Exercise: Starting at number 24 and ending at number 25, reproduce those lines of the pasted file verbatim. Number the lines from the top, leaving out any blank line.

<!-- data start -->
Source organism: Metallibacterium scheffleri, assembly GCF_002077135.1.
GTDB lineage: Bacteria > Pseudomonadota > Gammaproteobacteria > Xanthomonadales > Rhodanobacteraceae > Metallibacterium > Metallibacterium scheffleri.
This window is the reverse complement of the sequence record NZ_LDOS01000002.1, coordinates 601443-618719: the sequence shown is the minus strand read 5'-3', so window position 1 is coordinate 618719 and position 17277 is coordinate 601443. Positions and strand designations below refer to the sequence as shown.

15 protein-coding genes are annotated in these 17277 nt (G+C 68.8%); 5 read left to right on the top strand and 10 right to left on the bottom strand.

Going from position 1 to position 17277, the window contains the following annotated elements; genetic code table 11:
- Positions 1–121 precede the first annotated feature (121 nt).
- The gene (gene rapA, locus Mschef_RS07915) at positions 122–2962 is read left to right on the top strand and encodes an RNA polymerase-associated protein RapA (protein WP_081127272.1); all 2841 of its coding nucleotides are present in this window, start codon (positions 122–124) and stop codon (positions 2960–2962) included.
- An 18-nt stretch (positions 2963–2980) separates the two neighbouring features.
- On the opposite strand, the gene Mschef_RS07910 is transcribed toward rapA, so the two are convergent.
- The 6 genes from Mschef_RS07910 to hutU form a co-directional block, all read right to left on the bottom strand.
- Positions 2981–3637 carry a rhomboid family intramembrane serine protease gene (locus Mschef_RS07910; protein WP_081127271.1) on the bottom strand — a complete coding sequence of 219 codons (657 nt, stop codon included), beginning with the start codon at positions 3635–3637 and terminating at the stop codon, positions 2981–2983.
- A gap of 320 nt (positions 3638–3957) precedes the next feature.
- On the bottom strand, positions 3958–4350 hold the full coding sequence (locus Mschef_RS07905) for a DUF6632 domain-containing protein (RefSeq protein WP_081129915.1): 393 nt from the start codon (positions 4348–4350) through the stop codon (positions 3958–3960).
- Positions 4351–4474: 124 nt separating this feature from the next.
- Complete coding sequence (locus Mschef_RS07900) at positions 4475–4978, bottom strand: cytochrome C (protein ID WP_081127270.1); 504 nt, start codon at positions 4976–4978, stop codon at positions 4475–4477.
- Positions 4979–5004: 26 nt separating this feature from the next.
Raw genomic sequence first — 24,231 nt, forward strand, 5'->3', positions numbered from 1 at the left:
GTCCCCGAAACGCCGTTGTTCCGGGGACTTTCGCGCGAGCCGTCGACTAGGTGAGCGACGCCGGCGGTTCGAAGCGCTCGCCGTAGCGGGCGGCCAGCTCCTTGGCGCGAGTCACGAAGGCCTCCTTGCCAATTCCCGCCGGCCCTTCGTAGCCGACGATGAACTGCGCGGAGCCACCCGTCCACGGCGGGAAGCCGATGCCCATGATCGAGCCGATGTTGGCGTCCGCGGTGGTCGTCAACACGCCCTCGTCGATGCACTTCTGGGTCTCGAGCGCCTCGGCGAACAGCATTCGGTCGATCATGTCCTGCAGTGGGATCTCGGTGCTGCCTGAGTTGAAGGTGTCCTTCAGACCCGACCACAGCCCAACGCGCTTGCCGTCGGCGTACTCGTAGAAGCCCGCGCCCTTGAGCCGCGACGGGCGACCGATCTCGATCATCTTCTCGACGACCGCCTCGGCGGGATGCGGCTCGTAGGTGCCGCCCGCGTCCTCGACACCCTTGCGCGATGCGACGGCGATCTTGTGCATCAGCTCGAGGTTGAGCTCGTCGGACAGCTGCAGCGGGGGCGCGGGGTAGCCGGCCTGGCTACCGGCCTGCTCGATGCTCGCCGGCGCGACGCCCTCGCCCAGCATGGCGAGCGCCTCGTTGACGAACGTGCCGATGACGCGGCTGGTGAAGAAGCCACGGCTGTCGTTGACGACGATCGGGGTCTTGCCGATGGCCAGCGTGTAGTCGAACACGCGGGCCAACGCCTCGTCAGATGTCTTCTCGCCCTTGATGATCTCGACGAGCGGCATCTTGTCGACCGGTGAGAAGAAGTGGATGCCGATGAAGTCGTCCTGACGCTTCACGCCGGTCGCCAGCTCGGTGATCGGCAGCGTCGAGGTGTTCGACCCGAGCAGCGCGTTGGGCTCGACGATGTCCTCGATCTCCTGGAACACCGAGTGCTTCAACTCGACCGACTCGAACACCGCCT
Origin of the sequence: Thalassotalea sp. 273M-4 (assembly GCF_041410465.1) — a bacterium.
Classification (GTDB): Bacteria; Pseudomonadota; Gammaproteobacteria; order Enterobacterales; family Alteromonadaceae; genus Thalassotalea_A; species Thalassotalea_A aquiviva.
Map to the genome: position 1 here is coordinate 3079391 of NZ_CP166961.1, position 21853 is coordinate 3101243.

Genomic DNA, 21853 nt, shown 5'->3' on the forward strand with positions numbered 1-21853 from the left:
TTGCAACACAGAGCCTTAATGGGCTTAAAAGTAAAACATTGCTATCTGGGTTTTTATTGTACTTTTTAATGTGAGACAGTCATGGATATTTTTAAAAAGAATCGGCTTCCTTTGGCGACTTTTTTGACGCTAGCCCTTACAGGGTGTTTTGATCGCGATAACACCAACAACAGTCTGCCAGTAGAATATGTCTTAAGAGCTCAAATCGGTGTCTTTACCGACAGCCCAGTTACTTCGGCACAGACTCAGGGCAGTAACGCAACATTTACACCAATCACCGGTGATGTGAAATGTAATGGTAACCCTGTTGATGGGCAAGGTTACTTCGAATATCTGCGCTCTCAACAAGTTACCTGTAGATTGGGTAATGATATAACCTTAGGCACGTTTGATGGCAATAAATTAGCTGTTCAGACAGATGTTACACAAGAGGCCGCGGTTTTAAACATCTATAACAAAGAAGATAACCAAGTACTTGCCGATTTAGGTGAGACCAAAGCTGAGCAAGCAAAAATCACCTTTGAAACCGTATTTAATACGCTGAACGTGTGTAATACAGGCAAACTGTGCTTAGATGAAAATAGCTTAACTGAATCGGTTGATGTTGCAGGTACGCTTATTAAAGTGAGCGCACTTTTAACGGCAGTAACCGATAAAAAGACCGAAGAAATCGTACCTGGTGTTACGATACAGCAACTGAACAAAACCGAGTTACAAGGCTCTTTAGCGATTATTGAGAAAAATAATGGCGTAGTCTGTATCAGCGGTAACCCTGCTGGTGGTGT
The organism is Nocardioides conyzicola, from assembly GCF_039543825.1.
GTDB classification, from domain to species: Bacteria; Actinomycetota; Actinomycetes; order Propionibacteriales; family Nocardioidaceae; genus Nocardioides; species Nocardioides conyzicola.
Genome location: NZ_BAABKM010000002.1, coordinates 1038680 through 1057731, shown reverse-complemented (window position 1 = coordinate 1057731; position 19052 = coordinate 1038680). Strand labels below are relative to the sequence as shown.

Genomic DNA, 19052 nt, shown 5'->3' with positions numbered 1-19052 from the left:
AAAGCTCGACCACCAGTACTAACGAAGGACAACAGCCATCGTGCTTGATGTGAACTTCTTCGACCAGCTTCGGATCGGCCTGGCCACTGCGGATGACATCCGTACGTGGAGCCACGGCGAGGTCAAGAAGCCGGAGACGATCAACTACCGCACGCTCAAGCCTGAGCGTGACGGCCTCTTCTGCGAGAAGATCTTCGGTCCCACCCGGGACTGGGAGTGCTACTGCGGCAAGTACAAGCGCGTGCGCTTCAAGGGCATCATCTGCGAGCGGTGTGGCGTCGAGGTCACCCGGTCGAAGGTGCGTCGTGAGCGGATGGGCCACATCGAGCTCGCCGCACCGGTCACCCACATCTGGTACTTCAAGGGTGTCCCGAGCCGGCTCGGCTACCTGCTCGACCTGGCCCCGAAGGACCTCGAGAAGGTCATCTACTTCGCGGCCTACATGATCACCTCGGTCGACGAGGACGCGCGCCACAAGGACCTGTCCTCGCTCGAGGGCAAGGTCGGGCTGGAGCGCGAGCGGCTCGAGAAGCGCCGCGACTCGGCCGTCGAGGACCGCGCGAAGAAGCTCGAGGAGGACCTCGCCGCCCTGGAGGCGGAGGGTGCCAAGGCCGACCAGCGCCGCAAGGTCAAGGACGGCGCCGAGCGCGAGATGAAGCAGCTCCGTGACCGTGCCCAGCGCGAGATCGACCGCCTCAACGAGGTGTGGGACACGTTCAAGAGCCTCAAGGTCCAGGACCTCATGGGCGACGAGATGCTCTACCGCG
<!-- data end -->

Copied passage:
The organism is Nocardioides conyzicola, from assembly GCF_039543825.1.
GTDB classification, from domain to species: Bacteria; Actinomycetota; Actinomycetes; order Propionibacteriales; family Nocardioidaceae; genus Nocardioides; species Nocardioides conyzicola.